Bloomberg - Evening Briefing - Wall Street speeds up

Bloomberg Evening Briefing

The US stock market is finally as fast as it was about a hundred years ago. That was the last time share trades in New York settled in a single day, as they will from now on under new Securities and Exchange Commission rules. The change—halving the time it takes to complete every transaction—also occurred in jurisdictions including Canada and Mexico. The switch to the system known as T+1—abandoned in the earlier era as volumes became unwieldy—is ultimately intended to reduce risk in the financial system. Yet there are worries about potential teething issues, including that international investors may struggle to source dollars on time, global funds will move at different speeds to their assets and everyone will have less time to fix errors

Here are today’s top stories

For electric vehicle makers in particular, and humans hoping to escape the worst of global warming in general, there may not actually be a reason to panic about EV sales just yet. Sure, sales were flat in the first quarter, Ford dramatically scaled back expansion plans and Elon Musk fired 10% of Tesla’s employees. But for every sign of a slowdown, another suggests an adolescent industry on the verge of its next growth spurt. In fact, for most automakers, even the first quarter was a blockbuster. Six of the 10 biggest EV makers in the US saw sales grow at a scorching pace compared to a year ago—up anywhere from 56% at Hyundai-Kia to 86% at Ford. And a sampling of April sales came in hot, too. 

One of the biggest worries would-be EV owners have is something called range anxiety—finding a charging station before your battery runs out on a long drive. Well, China EV giant BYD seems to have made some progress on this front, at least for hybrids. It unveiled a new hybrid powertrain that’s capable of allowing a car to travel more than 1,250 miles without recharging or refueling. The upgrade means some of BYD’s dual-mode plug-in electric hybrid cars can manage the equivalent of New York to Miami, or Munich to Madrid, on a single-charge and full tank. The milestone marks BYD’s latest achievement in slashing fuel consumption over five generations of hybrids since their first debut in 2008.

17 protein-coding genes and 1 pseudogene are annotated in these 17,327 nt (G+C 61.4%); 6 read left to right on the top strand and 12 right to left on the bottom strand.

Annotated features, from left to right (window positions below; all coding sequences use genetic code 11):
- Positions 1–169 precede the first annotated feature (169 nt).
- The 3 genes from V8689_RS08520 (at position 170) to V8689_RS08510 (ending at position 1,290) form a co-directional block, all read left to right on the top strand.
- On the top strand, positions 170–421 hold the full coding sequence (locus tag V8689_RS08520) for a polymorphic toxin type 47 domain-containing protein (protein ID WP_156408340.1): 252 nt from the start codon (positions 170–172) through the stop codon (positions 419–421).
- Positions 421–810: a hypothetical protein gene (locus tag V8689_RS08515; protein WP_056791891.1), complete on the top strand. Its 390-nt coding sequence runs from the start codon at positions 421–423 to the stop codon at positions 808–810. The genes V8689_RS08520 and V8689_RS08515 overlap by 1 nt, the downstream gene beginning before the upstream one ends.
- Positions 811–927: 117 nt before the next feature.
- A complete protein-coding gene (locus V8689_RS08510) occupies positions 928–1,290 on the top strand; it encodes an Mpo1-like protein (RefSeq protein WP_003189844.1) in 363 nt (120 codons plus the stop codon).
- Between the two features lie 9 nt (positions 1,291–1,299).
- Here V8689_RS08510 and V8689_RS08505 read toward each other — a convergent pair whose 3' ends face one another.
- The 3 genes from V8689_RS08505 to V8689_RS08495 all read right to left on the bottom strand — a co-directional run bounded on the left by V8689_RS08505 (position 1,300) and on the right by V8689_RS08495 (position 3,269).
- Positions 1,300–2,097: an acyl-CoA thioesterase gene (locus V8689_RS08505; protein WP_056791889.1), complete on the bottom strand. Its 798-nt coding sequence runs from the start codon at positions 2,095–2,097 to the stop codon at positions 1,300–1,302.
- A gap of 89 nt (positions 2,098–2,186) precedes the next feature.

Jim Chanos, the short seller who made his name and fortune on Enron’s demise, was sued by a partner that accused him of embezzling company funds for his personal use and enriching his girlfriend in the process. Conlon Holdings, which invested in Chanos & Co. in 2020, claims that he used his firm, previously known as Kynikos Associates, as a “piggy bank.” Chanos, who disputes the claims, closed his hedge funds late last year after almost four decades. The suit, filed in New York State court over the weekend, involves $10 million of outstanding loans that Chanos borrowed from his companyover more than a decade. 

Jim Chanos Photographer: Victor J. Blue/Bloomberg